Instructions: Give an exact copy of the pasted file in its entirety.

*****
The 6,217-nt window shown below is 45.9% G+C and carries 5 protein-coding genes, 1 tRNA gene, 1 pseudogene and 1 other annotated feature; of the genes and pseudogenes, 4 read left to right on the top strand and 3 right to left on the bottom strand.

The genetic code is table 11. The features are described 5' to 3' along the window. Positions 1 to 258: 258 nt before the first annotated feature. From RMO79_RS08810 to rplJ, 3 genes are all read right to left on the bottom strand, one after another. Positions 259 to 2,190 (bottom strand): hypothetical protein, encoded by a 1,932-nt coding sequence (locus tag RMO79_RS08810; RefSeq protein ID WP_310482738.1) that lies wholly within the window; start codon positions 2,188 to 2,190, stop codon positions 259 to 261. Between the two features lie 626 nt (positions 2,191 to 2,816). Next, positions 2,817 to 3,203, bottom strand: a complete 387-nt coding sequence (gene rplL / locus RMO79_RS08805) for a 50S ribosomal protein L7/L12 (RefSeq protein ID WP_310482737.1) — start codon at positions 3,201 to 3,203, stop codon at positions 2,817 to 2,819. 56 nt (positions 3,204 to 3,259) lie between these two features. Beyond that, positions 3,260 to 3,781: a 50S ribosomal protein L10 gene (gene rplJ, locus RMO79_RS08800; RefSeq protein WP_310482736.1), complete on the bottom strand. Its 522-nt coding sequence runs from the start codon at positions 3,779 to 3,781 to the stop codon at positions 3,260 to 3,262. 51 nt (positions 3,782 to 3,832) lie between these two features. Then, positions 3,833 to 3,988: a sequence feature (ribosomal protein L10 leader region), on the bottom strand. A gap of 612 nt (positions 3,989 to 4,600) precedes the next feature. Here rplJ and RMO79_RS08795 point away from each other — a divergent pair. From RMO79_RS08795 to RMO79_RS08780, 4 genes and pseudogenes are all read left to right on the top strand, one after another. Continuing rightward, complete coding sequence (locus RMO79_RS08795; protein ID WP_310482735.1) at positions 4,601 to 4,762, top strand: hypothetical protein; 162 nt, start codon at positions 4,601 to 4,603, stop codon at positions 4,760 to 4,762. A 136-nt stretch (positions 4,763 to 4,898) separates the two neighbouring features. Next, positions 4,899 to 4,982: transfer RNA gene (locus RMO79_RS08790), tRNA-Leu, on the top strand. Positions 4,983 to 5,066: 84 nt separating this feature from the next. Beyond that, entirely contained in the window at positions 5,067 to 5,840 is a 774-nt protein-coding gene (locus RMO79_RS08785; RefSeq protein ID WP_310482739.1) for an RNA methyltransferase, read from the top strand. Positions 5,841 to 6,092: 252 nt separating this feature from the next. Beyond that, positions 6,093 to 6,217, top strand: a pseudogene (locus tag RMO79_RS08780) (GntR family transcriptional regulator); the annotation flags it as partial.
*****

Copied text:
The 6,217-nt window shown below is 45.9% G+C and carries 5 protein-coding genes, 1 tRNA gene, 1 pseudogene and 1 other annotated feature; of the genes and pseudogenes, 4 read left to right on the top strand and 3 right to left on the bottom strand.

The genetic code is table 11. The features are described 5' to 3' along the window. Positions 1 to 258: 258 nt before the first annotated feature. From RMO79_RS08810 to rplJ, 3 genes are all read right to left on the bottom strand, one after another. Positions 259 to 2,190 (bottom strand): hypothetical protein, encoded by a 1,932-nt coding sequence (locus tag RMO79_RS08810; RefSeq protein ID WP_310482738.1) that lies wholly within the window; start codon positions 2,188 to 2,190, stop codon positions 259 to 261. Between the two features lie 626 nt (positions 2,191 to 2,816). Next, positions 2,817 to 3,203, bottom strand: a complete 387-nt coding sequence (gene rplL / locus RMO79_RS08805) for a 50S ribosomal protein L7/L12 (RefSeq protein ID WP_310482737.1) — start codon at positions 3,201 to 3,203, stop codon at positions 2,817 to 2,819. 56 nt (positions 3,204 to 3,259) lie between these two features. Beyond that, positions 3,260 to 3,781: a 50S ribosomal protein L10 gene (gene rplJ, locus RMO79_RS08800; RefSeq protein WP_310482736.1), complete on the bottom strand. Its 522-nt coding sequence runs from the start codon at positions 3,779 to 3,781 to the stop codon at positions 3,260 to 3,262. 51 nt (positions 3,782 to 3,832) lie between these two features. Then, positions 3,833 to 3,988: a sequence feature (ribosomal protein L10 leader region), on the bottom strand. A gap of 612 nt (positions 3,989 to 4,600) precedes the next feature. Here rplJ and RMO79_RS08795 point away from each other — a divergent pair. From RMO79_RS08795 to RMO79_RS08780, 4 genes and pseudogenes are all read left to right on the top strand, one after another. Continuing rightward, complete coding sequence (locus RMO79_RS08795; protein ID WP_310482735.1) at positions 4,601 to 4,762, top strand: hypothetical protein; 162 nt, start codon at positions 4,601 to 4,603, stop codon at positions 4,760 to 4,762. A 136-nt stretch (positions 4,763 to 4,898) separates the two neighbouring features. Next, positions 4,899 to 4,982: transfer RNA gene (locus RMO79_RS08790), tRNA-Leu, on the top strand. Positions 4,983 to 5,066: 84 nt separating this feature from the next. Beyond that, entirely contained in the window at positions 5,067 to 5,840 is a 774-nt protein-coding gene (locus RMO79_RS08785; RefSeq protein ID WP_310482739.1) for an RNA methyltransferase, read from the top strand. Positions 5,841 to 6,092: 252 nt separating this feature from the next. Beyond that, positions 6,093 to 6,217, top strand: a pseudogene (locus tag RMO79_RS08780) (GntR family transcriptional regulator); the annotation flags it as partial.